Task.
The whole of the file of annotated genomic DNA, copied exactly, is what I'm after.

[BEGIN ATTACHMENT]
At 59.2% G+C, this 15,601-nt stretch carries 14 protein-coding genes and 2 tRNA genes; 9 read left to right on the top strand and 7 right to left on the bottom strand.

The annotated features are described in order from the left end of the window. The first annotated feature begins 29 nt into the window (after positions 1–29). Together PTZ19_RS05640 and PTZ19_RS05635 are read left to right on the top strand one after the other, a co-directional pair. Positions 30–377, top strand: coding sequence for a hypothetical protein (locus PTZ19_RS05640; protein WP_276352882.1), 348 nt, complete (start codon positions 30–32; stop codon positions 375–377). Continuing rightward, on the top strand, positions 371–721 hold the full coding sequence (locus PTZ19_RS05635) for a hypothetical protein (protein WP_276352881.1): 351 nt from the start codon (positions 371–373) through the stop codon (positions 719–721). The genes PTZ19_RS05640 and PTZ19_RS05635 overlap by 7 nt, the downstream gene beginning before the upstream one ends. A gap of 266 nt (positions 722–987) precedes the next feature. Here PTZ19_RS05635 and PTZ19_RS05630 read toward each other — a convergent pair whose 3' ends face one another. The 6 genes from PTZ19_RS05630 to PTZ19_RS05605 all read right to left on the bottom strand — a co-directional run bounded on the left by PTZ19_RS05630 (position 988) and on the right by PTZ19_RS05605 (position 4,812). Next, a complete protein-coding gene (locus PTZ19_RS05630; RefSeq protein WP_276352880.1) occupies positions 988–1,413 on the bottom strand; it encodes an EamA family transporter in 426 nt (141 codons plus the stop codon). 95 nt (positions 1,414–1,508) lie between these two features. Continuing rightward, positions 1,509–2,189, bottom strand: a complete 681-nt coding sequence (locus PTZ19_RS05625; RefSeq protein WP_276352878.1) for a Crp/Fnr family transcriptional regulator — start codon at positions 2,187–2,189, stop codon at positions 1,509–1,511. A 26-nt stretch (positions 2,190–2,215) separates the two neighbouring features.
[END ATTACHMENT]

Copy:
At 59.2% G+C, this 15,601-nt stretch carries 14 protein-coding genes and 2 tRNA genes; 9 read left to right on the top strand and 7 right to left on the bottom strand.

The annotated features are described in order from the left end of the window. The first annotated feature begins 29 nt into the window (after positions 1–29). Together PTZ19_RS05640 and PTZ19_RS05635 are read left to right on the top strand one after the other, a co-directional pair. Positions 30–377, top strand: coding sequence for a hypothetical protein (locus PTZ19_RS05640; protein WP_276352882.1), 348 nt, complete (start codon positions 30–32; stop codon positions 375–377). Continuing rightward, on the top strand, positions 371–721 hold the full coding sequence (locus PTZ19_RS05635) for a hypothetical protein (protein WP_276352881.1): 351 nt from the start codon (positions 371–373) through the stop codon (positions 719–721). The genes PTZ19_RS05640 and PTZ19_RS05635 overlap by 7 nt, the downstream gene beginning before the upstream one ends. A gap of 266 nt (positions 722–987) precedes the next feature. Here PTZ19_RS05635 and PTZ19_RS05630 read toward each other — a convergent pair whose 3' ends face one another. The 6 genes from PTZ19_RS05630 to PTZ19_RS05605 all read right to left on the bottom strand — a co-directional run bounded on the left by PTZ19_RS05630 (position 988) and on the right by PTZ19_RS05605 (position 4,812). Next, a complete protein-coding gene (locus PTZ19_RS05630; RefSeq protein WP_276352880.1) occupies positions 988–1,413 on the bottom strand; it encodes an EamA family transporter in 426 nt (141 codons plus the stop codon). 95 nt (positions 1,414–1,508) lie between these two features. Continuing rightward, positions 1,509–2,189, bottom strand: a complete 681-nt coding sequence (locus PTZ19_RS05625; RefSeq protein WP_276352878.1) for a Crp/Fnr family transcriptional regulator — start codon at positions 2,187–2,189, stop codon at positions 1,509–1,511. A 26-nt stretch (positions 2,190–2,215) separates the two neighbouring features.